80s-o-meter: 70%

Total: 12%

#1784 Lookin’ To Get Out (1982)

Here’s a movie and a concept that has aged badly.

Lookin’ To Get Out is a rascal comedy about two gamblers who get into debt and evade to Las Vegas to try to make it big. It’s one of those comedies where the comedy part means stupid and implausible – not something to make one laugh. Both of the lead characters quite unlikeable and really I could not care less how they ended up since the whole movie feels completely like a charade.

Jon Voight and Burt Young are both excellent actors, and should have used their time better in some other endeavour.

80s-o-meter: 70%

Total: 27%

#1777 National Lampoon’s Movie Madness (1982)

Advertised in the poster as the spiritual followup to the vastly popular 1978 Animal House, Movie Madness is nowhere near the same quality. As in: absolutely nobody remembers this movie.

An anthology of three short films, every one less funny than the one preceding it, Movie Madness is a horrible misfire from the director Henry Jaglom who clearly grasp even the basics how to put together a mainstream comedy.

The only even remotely interesting aspect of the movie is seeing young(er) Christopher Lloyd playing a role in the last segment.

80s-o-meter: 70%

Total: 2%

#1770 Losing Ground (1982)

Losing Ground is a recovered piece of lost cinema history, directed and written by Cathleen Collins that never got distributed outside film festivals, and was ultimately restored and released upon initiative of her daughter.

As much as I love seeing any piece of movie retuned from the dead, I found Losing Ground pretty typical piece of indie movie of the era. We have intellectual and artistic academic people wallowing in their troubles and relationships. Here the lead is married to an artist who apparently can’t keep his pants on, leading to all kinds of mishap between the two.

I found the movie within a movie the most interesting aspect here and there was something relatable to the leads willingness to jump into the world of cinema even if for just a passing moment of glory.

80s-o-meter: 50%

Total: 37%

#1769 Night Crossing (1982)

Night Crossing is one of the movies where the story is bigger than the movie itself: the real life events of two families building a hot air balloon in late 70s and use it to jump to the west from East-Germany is certainly something that warrants a movie, or two.

This is not to say Night Crossing is a bad movie. It does it job and tells the story in a relatable and understandable manner – but its style is documenting, to the point and TV-movie like. The story would definitely have worked without western leads – but, if I get John Hurt and Beau Bridges starring together in any movie, you won’t see me complaining.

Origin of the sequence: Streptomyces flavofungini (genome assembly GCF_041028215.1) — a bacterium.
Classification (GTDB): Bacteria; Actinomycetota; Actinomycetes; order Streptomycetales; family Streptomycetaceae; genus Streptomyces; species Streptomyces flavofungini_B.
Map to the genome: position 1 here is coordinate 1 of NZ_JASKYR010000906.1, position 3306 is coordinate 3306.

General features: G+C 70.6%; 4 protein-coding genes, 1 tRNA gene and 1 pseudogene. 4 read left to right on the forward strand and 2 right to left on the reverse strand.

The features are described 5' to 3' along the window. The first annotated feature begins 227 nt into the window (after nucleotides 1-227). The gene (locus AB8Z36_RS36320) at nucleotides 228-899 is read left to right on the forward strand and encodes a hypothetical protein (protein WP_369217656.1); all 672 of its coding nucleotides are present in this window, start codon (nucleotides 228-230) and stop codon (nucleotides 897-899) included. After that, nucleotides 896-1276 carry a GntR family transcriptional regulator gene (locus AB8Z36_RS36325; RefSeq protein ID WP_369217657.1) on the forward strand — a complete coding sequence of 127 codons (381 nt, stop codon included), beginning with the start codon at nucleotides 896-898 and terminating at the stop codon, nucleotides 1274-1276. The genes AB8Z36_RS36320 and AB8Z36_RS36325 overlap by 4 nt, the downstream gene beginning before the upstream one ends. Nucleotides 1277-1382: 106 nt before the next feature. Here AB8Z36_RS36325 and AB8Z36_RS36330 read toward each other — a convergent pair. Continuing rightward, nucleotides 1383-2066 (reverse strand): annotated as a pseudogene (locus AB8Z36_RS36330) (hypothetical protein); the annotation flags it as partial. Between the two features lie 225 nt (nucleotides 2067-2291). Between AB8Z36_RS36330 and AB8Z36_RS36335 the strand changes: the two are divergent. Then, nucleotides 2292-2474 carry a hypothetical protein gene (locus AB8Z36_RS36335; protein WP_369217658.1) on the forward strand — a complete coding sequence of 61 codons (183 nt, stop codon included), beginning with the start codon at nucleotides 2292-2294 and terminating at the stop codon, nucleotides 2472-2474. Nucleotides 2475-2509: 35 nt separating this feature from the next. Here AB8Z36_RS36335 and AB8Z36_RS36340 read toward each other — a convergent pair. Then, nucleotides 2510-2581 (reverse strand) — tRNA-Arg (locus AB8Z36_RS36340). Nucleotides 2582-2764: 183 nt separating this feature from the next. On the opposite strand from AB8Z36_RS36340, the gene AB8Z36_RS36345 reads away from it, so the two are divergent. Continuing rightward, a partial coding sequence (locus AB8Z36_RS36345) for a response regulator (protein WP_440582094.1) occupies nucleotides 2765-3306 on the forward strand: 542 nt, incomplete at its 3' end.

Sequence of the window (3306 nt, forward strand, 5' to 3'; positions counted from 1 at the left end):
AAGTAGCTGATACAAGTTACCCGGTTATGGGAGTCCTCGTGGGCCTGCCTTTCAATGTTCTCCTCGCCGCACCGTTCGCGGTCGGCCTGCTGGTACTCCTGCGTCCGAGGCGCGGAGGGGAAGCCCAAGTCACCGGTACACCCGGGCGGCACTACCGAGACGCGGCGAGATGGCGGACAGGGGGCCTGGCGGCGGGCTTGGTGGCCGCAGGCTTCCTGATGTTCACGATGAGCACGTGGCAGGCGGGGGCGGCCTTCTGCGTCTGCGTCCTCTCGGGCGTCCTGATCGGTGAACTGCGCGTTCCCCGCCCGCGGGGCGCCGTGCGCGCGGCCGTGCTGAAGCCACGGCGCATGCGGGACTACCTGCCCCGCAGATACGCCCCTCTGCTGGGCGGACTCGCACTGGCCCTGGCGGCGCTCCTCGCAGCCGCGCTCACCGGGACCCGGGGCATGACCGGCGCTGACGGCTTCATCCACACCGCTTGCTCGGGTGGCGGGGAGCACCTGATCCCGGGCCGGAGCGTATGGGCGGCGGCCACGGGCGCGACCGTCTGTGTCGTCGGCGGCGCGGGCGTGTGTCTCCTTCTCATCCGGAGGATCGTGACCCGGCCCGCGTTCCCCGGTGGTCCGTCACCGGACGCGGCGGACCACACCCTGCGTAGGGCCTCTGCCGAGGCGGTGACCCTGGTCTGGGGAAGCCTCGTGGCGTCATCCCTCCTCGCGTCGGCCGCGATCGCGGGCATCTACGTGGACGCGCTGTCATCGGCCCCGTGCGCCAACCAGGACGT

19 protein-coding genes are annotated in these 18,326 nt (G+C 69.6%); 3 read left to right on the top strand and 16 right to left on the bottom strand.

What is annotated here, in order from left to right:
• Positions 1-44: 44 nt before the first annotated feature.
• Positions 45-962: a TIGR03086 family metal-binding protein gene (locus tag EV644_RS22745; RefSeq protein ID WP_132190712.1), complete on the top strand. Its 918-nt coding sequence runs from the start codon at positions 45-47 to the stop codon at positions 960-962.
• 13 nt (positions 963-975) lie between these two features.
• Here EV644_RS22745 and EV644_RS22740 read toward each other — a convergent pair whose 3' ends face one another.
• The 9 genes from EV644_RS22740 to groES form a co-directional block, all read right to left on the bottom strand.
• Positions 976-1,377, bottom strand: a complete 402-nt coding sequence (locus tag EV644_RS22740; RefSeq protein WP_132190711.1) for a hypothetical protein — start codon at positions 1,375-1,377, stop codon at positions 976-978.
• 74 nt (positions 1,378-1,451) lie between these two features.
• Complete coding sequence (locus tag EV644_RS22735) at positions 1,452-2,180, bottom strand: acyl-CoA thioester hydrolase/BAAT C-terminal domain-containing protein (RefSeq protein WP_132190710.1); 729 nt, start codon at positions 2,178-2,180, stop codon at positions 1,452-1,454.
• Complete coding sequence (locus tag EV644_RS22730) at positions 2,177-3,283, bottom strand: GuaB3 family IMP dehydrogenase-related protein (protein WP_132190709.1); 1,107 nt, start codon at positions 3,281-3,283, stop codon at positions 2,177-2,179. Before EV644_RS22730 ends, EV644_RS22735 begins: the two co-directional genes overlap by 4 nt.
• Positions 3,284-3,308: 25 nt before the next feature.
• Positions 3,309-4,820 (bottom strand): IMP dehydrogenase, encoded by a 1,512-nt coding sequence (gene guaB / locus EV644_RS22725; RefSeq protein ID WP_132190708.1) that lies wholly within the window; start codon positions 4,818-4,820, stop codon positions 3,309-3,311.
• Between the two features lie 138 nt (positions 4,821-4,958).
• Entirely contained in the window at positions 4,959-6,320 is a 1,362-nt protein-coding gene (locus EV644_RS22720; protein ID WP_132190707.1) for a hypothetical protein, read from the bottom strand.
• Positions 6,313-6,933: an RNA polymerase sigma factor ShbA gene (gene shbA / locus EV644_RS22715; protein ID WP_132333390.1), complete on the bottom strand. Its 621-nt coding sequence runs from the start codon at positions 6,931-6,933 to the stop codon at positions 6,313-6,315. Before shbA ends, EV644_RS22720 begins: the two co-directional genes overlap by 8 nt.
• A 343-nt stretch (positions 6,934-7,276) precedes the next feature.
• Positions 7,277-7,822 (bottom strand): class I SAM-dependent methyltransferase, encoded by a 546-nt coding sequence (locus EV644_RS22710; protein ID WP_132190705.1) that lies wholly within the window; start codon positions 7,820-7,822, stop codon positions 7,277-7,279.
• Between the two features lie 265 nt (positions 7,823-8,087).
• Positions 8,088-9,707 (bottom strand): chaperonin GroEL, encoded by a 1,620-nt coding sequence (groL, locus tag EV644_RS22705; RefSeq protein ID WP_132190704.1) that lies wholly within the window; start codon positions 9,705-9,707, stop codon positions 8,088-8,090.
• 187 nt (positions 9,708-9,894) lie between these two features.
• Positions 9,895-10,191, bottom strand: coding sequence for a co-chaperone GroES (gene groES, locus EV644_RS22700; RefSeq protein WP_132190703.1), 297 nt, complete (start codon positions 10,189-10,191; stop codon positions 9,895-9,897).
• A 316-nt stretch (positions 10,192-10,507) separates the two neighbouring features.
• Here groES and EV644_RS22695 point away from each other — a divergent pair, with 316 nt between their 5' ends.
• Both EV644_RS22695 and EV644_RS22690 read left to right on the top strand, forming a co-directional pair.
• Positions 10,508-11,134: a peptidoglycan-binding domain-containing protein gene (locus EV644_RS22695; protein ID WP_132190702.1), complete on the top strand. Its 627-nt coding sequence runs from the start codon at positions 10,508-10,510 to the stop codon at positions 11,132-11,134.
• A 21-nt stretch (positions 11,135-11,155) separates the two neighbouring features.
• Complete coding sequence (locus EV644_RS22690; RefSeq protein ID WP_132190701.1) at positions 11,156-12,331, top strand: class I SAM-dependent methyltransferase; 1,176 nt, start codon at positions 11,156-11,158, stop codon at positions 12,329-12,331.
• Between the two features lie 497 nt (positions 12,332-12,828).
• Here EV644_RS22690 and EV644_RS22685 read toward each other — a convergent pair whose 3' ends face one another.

Normally I would have complained about the uninspiring European setting, but given the Eastern-Germany theme and the 70s era, here it works of course for the benefit of the movie, even if shot in the western side of the fence.

80s-o-meter: 50%

Total: 77%

#1763 Megaforce (1982)

I have to admit that I have many fond memories of Megaforce – not due to seeing the movie, but hearing the name so many in the 80s due to an iconic Amiga demo group sharing the same.

It was for this reason I was really looking for finally seeing Megaforce, and by large it actually delivers what I expected: shoddy early 80s scifi action. The movie shares sort of the same look and feel and take on machinery than the TV series Knight Rider, launched in the same year, and even has some quite well executed and convincing effects and set design.

Both even have the same type of smug, self-centered protagonist that are as excited in conquering women than engaging into battle. But Barry Bostwick as the Ace Hunter pretty much totally lacks the undeniable charm of David Hasselhoff, and his theatrical movement, faces and delivery likely loaned from William Shatner’s Captain Kirk come often comedic – but even more often ever so slightly annoying.

80s-o-meter: 82%

Total: 65%

#1753 Class Reunion aka National Lampoon’s Class Reunion (1982)

Let me cut to the chase: I really wish the Class Reunion hadn’t chosen to parody slasher movies. I really, really do.

Because, this first produced cinema movie screenplay by John Hughes certainly has certain aspects going on for it, including a few moments when the movie breaks the usual comedy mould with some crazy comedy and meta elements – sort of being a parody of a high school comedy.

But, unfortunately multiple uninspired creative decisions (including the quite tired slasher angle) keep Class Reunion from really standing out and being memorable genre classic.

80s-o-meter: 75%

Total: 62%

#1746 Things Are Tough All Over (1982)

Just a personal reminder here that every stoner film of the comedy duo Cheech & Chong is worse than the previous one, starting from the strong 1978 Up in Smoke, all the way to the very appalling 1984 The Corsican Brothers.

Things Are Tough All Over already sits in the lower end of this spectrum. The stupidity is still definitely there but it isn’t that lovable any more, just more stale and uninspired. The humour in Things Are Tough All Over consists of Cheech and Chong dressing up as arabs or women and never really getting more inventive than playing through all the tired stereotypical jokes.

These two C’s really should’ve called it a day while they were still ahead.

80s-o-meter: 75%

Total: 2%